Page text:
Muhammad Ali (born Cassius Clay), world heavyweight boxing champion, remains decades after his prime the embodiment of black pride, strength, and accomplishment. Stepin Fetchit (born Lincoln Perry), the first black movie star, has become an embarrassment to many, his career based on a cruel comic stereotype. But at a time when he was nearing the peak of his fame, Ali befriended Fetchit, who by then had faded into obscurity.
Playwright and performer Will Power stumbled upon an old photograph of the two before an Ali heavyweight fight, with Ali calling Fetchit his “secret strategist.” Their friendship inspired Power to write “Fetch Clay, Make Man,” which is now running through October 13 at the New York Theatre Workshop, a production that is well-designed, wonderfully acted and at times as puzzling as its title.
The play takes place largely in 1965 in Lewiston, Maine, right before Ali’s rematch with Sonny Liston for the heavyweight title. By then a member of the Nation of Islam, Ali (Ray Fisher) has asked Brother Rashid (John Earl Jelks), who has been assigned to be his aide, to fetch Fetchit (K. Todd Freeman). When Fetchit, age 63, arrives, the 23-year-old Ali calls him a “traitor to our race” and, announcing that “it’s time for payback brother,” he puts up his formidable fists, as if to give Fetchit a whupping. The older man cowers. The younger man laughs; he was just joking — the famous Ali clowning. (Power has Ali at one point recite a fun, boastful poem very much like Ali’s own “float like a butterfly/sting like a bee” poetry)
The real reason for the summons: Step was a friend of Jack Johnson, the first African-American to become world heavyweight boxing champion, and Ali wants Step to reveal his secrets. One secret Step reveals: As part of his training for a fight, Johnson role-played as both winner and as loser so that he could feel he was in control no matter what happened.
It is a potentially resonant moment. Stepin Fetchit, who through his clowning became rich and famous and then a pariah, giving instructions on winning and losing to Muhammad Ali, who was rich and famous, and for a time a pariah because of his conversion to Islam and his refusal to be inducted into the military.
It is interesting to contemplate the parallels, intriguing to hear the arguments Step makes for being proud of his career. The play is threaded with flashbacks to Step’s meetings with movie studio head William Fox, where he shrewdly negotiates a high salary and movie star perks in exchange for continuing his laziest man in the world character.
But it’s as if the playwright doesn’t quite know how to turn his premise into a full-length play. Rather than focusing on the friendship, “Fetch Clay, Make Man” instead directs our attention on the particular weekend in 1965 that leads to the fight. We see arguments between Ali and Brother Rashid over the death of Malcolm X. Whole chunks of the play are given over to the hot-and-cold interaction between Ali and his wife Sonja, a former party girl who chafes at being forced into playing the good Muslim wife; their scenes recall similar ones in the 2001 Will Smith movie “Ali.”
Director Des McAnuff (Jersey Boys) does what he can to distract us from the petering out of the premise, which is quite a lot, actually. Justin Ellington’s music, the stark white sets by Riccardo Hernandez, Peter Nigrini’s projections all add to an atmosphere that combines nostalgia with sleek dramatic metaphor — the African-Americans are surrounded by whiteness. The cast does much of the heavy lifting, right down to a nearly unrecognizable Richard Masur as the self-satisfied studio head. The extraordinary Nikki M. James (who won a Tony for The Book of Mormon) plays Ali’s wife credibly and sympathetically. But the coups here are the two leads, especially Ray Fisher, who has the muscular build and grace of a fighter and the timing of a natural clown. He nails Ali’s naivete and vulnerability peeking out from beneath his bravado. Close to the same age as Ali was during that weekend in Maine, Fisher is also, as Ali himself would put it, just as pretty. K. Todd Freeman is persuasive as a man beaten down by his own anger, trying to explain himself and hold onto his dignity. There is little effort in the play to recreate the comedy routines of Stepin Fetchit at his prime, a popular vaudevillian before he broke into the movies. There is just one very brief routine at the beginning of the play. This is in sharp contrast to recent theater, from Kander and Ebb’s “The Scottsboro Boys” to Lynn Nottage’s “By The Way, Meet Vera Stark” to “Neighbors” by Branden Jacobs-Jenkins, who are bolder in exploring a chapter in American history that makes everybody cringe. Power is clearly more comfortable with Muhammad Ali than Stepin Fetchit — and who isn’t?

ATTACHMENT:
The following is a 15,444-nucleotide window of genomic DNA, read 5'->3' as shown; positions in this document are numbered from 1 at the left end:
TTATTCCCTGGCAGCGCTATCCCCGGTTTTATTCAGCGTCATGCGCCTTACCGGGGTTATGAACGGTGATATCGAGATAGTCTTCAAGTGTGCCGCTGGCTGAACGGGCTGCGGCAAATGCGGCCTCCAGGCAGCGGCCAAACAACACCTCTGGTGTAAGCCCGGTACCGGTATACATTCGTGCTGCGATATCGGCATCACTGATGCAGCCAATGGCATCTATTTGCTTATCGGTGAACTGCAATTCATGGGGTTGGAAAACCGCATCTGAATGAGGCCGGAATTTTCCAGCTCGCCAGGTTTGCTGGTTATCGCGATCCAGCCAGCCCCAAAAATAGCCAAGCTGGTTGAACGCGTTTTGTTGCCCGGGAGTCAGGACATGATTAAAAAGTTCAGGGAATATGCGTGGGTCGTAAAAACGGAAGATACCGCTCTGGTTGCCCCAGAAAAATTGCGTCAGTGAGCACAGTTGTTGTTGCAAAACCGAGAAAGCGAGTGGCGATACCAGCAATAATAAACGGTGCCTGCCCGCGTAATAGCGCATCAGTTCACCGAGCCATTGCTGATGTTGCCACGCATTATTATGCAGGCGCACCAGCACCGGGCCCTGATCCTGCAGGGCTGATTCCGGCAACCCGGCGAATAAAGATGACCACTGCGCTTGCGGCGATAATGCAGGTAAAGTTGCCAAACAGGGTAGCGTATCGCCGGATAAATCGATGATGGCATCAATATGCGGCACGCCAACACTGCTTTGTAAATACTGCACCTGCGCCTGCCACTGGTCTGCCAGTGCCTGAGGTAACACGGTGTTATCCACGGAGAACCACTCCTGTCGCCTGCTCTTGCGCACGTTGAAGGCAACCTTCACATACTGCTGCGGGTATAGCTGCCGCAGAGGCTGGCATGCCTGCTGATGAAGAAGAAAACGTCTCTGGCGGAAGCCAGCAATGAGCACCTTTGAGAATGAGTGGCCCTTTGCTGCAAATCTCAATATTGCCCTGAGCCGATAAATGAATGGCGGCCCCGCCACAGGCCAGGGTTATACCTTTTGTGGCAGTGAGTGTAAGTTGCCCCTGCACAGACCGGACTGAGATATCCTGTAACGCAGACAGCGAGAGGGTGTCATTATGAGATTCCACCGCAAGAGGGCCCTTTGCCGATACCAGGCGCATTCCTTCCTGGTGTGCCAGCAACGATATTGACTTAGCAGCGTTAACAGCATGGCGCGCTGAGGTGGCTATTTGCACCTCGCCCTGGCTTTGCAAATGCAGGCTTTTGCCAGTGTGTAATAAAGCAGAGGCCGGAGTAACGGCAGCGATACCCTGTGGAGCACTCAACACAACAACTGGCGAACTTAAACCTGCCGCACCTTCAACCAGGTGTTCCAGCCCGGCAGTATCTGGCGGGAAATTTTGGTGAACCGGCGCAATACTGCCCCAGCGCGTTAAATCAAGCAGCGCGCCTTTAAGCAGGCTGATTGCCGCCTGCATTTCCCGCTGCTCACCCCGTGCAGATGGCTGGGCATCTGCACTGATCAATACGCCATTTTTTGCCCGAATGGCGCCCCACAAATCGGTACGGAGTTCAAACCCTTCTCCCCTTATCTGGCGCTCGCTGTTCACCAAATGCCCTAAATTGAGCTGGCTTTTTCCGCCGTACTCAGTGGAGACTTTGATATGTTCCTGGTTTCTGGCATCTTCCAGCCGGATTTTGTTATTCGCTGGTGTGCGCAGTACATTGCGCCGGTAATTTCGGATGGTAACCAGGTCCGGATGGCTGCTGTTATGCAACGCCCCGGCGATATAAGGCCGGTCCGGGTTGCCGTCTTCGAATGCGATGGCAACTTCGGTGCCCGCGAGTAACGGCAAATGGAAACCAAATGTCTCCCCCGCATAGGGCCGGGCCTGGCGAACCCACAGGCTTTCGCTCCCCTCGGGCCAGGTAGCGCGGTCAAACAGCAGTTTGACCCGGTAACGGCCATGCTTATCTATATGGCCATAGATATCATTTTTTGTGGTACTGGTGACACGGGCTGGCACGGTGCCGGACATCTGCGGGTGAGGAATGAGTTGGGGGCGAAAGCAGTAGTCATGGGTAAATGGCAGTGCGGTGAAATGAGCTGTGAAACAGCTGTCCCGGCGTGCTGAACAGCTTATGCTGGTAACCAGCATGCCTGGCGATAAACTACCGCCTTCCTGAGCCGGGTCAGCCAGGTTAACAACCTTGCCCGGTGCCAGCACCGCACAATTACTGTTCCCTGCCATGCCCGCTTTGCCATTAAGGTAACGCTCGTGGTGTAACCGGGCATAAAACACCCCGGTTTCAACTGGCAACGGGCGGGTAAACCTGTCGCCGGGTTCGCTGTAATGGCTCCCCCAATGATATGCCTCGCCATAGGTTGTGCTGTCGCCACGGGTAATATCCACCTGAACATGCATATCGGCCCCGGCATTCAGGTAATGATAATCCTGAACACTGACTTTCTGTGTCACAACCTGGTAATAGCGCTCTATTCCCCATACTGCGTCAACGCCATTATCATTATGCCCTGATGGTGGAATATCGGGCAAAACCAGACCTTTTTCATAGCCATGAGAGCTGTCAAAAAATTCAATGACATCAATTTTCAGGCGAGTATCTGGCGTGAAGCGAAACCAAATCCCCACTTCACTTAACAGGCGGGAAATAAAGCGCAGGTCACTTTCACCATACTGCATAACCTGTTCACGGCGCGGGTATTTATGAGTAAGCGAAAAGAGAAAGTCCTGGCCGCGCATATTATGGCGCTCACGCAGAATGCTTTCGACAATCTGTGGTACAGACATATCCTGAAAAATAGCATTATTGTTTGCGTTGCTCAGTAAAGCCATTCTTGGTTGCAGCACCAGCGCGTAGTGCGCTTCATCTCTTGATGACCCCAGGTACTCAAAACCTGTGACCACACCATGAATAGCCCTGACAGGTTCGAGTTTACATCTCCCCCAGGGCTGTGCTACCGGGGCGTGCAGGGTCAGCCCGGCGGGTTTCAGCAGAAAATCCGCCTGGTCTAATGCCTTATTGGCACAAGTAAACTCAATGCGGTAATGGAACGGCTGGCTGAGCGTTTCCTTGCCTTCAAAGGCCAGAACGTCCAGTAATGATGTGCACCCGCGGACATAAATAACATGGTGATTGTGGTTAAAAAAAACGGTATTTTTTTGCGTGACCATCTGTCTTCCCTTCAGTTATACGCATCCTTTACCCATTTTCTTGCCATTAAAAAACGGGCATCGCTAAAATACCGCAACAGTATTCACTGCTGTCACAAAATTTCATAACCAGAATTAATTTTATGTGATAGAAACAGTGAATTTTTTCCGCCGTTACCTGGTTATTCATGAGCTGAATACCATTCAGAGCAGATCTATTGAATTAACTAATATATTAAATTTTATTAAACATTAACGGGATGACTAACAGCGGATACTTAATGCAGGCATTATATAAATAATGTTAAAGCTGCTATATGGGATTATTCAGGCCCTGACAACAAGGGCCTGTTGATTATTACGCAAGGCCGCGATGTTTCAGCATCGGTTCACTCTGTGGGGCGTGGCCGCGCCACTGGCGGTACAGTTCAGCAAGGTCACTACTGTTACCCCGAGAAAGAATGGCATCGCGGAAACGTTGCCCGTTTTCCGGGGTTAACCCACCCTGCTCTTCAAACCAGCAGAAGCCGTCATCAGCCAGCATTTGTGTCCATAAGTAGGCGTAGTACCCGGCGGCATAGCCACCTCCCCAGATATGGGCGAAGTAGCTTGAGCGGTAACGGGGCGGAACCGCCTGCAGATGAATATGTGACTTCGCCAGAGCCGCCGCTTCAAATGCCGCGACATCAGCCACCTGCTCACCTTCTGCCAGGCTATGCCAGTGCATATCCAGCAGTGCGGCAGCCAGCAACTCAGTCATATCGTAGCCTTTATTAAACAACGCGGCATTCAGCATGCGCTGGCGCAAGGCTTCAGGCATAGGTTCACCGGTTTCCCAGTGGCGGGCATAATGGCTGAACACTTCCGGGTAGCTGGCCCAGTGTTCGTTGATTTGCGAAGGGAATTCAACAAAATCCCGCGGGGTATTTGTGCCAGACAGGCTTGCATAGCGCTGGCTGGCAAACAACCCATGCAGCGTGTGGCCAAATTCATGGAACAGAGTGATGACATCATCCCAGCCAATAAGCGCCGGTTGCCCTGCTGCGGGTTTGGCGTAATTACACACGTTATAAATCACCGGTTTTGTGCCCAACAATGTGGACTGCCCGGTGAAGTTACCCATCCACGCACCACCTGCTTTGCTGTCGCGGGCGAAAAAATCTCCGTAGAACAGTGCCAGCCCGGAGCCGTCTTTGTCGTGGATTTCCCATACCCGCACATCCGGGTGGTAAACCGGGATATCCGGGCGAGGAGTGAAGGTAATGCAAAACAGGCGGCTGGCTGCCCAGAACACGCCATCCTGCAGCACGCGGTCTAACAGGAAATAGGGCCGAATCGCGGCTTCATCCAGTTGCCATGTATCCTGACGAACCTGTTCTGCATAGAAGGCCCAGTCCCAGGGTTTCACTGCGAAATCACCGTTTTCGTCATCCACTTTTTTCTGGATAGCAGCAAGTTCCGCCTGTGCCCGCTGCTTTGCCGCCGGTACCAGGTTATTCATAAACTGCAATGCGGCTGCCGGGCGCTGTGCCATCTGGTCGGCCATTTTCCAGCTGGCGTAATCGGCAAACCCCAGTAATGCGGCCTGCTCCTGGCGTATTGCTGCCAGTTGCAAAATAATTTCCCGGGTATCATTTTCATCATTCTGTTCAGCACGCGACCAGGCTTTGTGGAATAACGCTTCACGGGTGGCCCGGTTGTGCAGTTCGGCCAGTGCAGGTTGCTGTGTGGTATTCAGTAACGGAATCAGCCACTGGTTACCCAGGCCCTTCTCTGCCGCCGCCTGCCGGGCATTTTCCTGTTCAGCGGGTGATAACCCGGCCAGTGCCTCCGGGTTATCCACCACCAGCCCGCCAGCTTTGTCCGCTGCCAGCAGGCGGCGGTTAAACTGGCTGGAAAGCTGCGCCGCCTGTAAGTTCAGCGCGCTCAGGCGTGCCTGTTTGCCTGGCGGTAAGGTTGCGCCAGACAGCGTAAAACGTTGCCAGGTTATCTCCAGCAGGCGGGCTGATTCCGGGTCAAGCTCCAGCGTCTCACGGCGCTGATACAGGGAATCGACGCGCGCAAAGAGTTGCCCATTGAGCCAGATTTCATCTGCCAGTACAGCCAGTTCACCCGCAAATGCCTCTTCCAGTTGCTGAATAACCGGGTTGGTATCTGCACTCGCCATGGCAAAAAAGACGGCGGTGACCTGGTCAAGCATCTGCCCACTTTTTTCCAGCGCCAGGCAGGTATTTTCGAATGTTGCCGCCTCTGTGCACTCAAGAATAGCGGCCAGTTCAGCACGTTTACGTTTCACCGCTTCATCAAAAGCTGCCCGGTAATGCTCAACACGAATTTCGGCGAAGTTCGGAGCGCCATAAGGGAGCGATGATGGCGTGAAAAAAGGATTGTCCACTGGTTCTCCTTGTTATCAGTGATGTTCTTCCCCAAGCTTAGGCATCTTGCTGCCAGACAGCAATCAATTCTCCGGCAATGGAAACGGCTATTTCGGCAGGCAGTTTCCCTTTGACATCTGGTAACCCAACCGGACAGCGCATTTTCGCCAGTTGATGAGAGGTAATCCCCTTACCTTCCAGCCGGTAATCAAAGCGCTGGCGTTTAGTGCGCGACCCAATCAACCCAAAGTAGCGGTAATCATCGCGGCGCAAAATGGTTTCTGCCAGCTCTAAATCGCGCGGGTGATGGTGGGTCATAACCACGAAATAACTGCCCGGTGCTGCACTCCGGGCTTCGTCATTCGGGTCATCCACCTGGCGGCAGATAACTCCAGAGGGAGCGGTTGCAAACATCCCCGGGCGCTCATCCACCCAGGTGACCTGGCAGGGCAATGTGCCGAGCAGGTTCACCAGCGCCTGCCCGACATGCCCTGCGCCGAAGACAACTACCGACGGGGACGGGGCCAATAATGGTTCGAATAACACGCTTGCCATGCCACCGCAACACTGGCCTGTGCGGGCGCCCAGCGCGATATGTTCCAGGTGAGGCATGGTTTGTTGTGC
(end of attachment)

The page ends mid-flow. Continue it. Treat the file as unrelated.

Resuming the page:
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Fetch Clay, Make Man
At The New York Theatre Workshop
By Will Power; directed by Des McAnuff; sets by Riccardo Hernandez; costumes by Paul Tazewell; lighting by Howell Binkley; sound by Darron L West; music by Justin Ellington; projections by Peter Nigrini; movement consultant, Lisa Shriver; boxing movement, Michael Olajide Jr.;
Cast: Ray Fisher (Muhammad Ali), K. Todd Freeman (Stepin Fetchit), Anthony Gaskins (Brother Jacob X), Nikki M. James (Sonji Clay), John Earl Jelks (Brother Rashid), Richard Masur (William Fox) and Jeremy Tardy (Brother David X).
Running time: 2 hours 5 minutes including a 15-minute intermission.